Interesting twist: California Governor Gavin Newsom decided to ignore the new rules. He gave a fiery speech this week and later posted it with: “If men could get pregnant, this wouldn’t even be a conversation” and announced that he will be supporting a pro-choice amendment to the California constitution because “women will remain protected here.” It’s nice to see some prominent Democrats put away childish things and talk in convincing, normal language again. A challenge like Roe v. Wade on the chopping block might sober up some of TGIF’s favorite targets.
Elizabeth Warren also gave a strong impromptu response.
→ Wait, is America on the extreme end of abortion permissiveness? A pro-life friend of mine this week joked that she would settle for Denmark’s abortion laws here. I was confused for a second—I assumed Europe was more liberal on all of this than we old-fashioned religious Americans? Not so. This is one of those facts that doesn’t come up much. While deep red states like Oklahoma and Texas bar abortion earlier than most European countries, most Americans live under far more permissive abortion laws than Europeans. The European laws seem really sensible to me, and if Democrats want to actually pass a national abortion bill they would be smart to look to countries like Denmark and Italy. A great graphic here:
→ But the American right wants stricter rules than Europe: It’s disturbing to hear people like Oklahoma State Senator Warren Hamilton say things like: “A child who is in fact living out part of his or her early life as the unfortunate circumstance of being an ectopic pregnancy is in fact still a unique human being with its own DNA, and I just don’t understand why we’ve created an exception where we allow those children to be murdered but not the others.” This is lunacy because an ectopic pregnancy is nothing but a medical emergency. And it strengthens Democrats’ fears that the GOP really does want to simply control women’s bodies when they read about Louisiana's new fetal personhood bill that would ban abortion “from the moment of fertilization,” effectively making several common birth controls and fertility treatment illegal. If you use an IUD, could you be charged with murder? What about doing IVF and not carrying all the embryos you created?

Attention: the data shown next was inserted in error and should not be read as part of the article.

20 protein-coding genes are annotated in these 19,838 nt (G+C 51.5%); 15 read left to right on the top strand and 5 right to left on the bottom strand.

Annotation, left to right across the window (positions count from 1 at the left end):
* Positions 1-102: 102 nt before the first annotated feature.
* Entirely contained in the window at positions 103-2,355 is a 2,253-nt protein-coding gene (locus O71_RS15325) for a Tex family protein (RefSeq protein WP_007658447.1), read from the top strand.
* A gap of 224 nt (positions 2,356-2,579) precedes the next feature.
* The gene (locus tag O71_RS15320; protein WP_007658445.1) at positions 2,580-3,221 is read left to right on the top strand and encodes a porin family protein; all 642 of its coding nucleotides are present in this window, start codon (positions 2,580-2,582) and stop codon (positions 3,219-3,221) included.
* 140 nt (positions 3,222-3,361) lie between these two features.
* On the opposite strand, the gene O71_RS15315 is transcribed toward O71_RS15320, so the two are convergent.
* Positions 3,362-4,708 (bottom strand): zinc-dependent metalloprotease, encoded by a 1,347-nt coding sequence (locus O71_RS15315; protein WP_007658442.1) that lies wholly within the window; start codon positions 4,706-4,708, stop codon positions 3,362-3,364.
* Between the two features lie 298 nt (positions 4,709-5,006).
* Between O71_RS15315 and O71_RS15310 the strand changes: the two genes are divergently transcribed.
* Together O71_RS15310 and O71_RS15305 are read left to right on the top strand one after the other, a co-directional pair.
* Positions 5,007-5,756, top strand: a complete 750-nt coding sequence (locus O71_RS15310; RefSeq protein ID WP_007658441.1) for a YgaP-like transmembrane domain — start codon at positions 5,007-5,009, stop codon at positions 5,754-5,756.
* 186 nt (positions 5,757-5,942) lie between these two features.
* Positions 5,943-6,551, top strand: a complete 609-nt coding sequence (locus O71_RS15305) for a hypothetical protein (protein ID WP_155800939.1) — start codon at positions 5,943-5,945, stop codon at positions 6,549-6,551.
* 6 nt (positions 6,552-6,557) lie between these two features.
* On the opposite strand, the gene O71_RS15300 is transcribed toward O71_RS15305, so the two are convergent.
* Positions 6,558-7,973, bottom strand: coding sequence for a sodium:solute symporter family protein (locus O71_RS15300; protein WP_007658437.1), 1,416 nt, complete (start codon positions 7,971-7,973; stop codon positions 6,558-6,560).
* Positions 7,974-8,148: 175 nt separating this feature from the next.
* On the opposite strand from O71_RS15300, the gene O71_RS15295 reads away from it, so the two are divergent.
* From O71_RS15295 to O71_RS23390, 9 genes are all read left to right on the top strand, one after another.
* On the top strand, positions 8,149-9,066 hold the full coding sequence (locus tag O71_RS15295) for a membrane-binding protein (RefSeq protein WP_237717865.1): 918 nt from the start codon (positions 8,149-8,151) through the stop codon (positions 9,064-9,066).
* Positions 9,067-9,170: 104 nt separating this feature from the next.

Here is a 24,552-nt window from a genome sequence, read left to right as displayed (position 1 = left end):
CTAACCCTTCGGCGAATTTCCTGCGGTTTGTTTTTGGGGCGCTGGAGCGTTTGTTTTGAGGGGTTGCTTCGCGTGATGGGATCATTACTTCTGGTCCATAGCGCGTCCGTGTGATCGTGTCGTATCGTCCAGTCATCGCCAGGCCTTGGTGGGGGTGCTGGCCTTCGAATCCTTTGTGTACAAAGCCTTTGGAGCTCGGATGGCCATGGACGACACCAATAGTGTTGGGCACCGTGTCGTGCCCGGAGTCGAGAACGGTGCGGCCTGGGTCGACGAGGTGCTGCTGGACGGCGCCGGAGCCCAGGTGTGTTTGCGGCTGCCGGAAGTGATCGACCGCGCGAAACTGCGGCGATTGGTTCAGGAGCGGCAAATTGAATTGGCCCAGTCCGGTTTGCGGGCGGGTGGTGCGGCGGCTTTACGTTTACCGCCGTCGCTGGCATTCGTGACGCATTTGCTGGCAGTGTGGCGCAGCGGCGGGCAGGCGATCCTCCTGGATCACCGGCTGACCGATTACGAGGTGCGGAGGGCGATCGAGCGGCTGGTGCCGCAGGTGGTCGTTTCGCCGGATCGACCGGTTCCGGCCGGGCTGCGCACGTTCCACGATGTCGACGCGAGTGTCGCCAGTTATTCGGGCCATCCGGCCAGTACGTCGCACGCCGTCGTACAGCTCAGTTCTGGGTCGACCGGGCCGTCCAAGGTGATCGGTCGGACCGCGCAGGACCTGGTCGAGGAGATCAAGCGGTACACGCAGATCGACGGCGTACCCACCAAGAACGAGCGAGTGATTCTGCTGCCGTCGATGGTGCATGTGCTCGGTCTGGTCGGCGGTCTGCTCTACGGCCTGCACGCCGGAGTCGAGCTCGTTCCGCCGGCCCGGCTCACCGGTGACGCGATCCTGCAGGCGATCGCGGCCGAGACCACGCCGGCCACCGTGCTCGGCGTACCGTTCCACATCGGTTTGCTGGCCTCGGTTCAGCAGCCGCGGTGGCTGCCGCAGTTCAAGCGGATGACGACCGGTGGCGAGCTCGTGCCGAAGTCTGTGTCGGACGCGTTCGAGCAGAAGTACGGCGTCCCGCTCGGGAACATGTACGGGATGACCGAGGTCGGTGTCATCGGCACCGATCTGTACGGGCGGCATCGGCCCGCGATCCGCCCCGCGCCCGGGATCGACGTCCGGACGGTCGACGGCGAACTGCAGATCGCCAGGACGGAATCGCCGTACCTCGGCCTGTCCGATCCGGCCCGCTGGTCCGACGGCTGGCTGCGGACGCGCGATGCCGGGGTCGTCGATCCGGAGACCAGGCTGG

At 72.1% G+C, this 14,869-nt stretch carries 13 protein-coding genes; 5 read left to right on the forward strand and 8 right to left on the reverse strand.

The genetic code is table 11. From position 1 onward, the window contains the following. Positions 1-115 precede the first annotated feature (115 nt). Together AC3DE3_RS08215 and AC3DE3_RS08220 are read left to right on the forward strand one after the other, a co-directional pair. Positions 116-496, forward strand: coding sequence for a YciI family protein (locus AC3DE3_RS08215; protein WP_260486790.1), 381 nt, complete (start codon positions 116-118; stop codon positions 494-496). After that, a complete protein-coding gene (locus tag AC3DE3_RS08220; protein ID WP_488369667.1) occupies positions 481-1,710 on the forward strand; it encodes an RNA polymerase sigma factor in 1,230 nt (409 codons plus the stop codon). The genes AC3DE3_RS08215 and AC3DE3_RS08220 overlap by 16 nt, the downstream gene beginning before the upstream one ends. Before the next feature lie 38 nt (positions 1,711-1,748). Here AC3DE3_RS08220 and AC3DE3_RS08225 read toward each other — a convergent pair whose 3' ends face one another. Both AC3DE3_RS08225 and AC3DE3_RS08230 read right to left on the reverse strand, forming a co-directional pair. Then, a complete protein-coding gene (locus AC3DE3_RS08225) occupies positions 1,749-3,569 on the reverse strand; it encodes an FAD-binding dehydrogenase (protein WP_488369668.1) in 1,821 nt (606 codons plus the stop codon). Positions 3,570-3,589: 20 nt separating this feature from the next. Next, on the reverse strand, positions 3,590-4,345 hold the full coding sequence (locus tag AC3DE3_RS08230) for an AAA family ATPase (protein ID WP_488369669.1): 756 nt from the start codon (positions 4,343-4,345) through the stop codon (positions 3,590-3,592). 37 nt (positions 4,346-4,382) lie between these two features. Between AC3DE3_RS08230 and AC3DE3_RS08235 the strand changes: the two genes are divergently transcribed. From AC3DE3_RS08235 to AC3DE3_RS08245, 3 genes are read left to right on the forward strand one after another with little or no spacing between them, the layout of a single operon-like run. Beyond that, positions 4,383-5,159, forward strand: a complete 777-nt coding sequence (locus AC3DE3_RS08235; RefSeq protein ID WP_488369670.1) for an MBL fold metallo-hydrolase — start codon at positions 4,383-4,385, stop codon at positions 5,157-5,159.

→ Horse medicine is good now, guys: The abortifacient drug Misoprostol can cause a miscarriage and is a common work-around for those in states with severe abortion laws or few clinics. It’s actually been shown to be effective at causing a miscarriage up until 24 weeks of pregnancy (with 20 weeks being the upper bound for safe usage). Is it easy to get? Yes, it is. Vice News helpfully points out: “Misoprostol is relatively easy to acquire from veterinary sources, since in addition to medically inducing abortions, it's also used to treat ulcers in horses.” Paging Joe Rogan.
→ Smithsonian museums will return looted and stolen items: The Institute’s 21 museums are going to begin the process of “ethical returns.” Anything stolen or taken from a nation under duress or acquired in any ways that would not meet present-day standards will be given back upon request. That’s going to be a lot of items—a whole lot of museum artifacts were just grabbed by explorers or bought for cheap in chaos or nabbed from people who had no idea the value. There’s something sort of fitting about an institution becoming so progressive it decides to slowly dismantle itself and give the parts to prouder communities, bit by bit, like if Berkeley homeowners one-by-one walk out of their beautiful craftsman houses and hand the keys over to Native Americans. The Subarus, too. I’m for it.
→ Stop attacking America’s comedians: Stand-ups are national treasures who must be protected at all costs. This week, Dave Chapelle was performing at a Netflix festival when a man with a knife jumped on stage and attacked him. The assailant: 23-year-old Isaiah Lee. Immediately on stage ready to fight: Jamie Foxx and Busta Rhymes. This being Los Angeles, the attacker is being charged with only a misdemeanor. Say it with us, now: jokes are jokes. Violence is violence.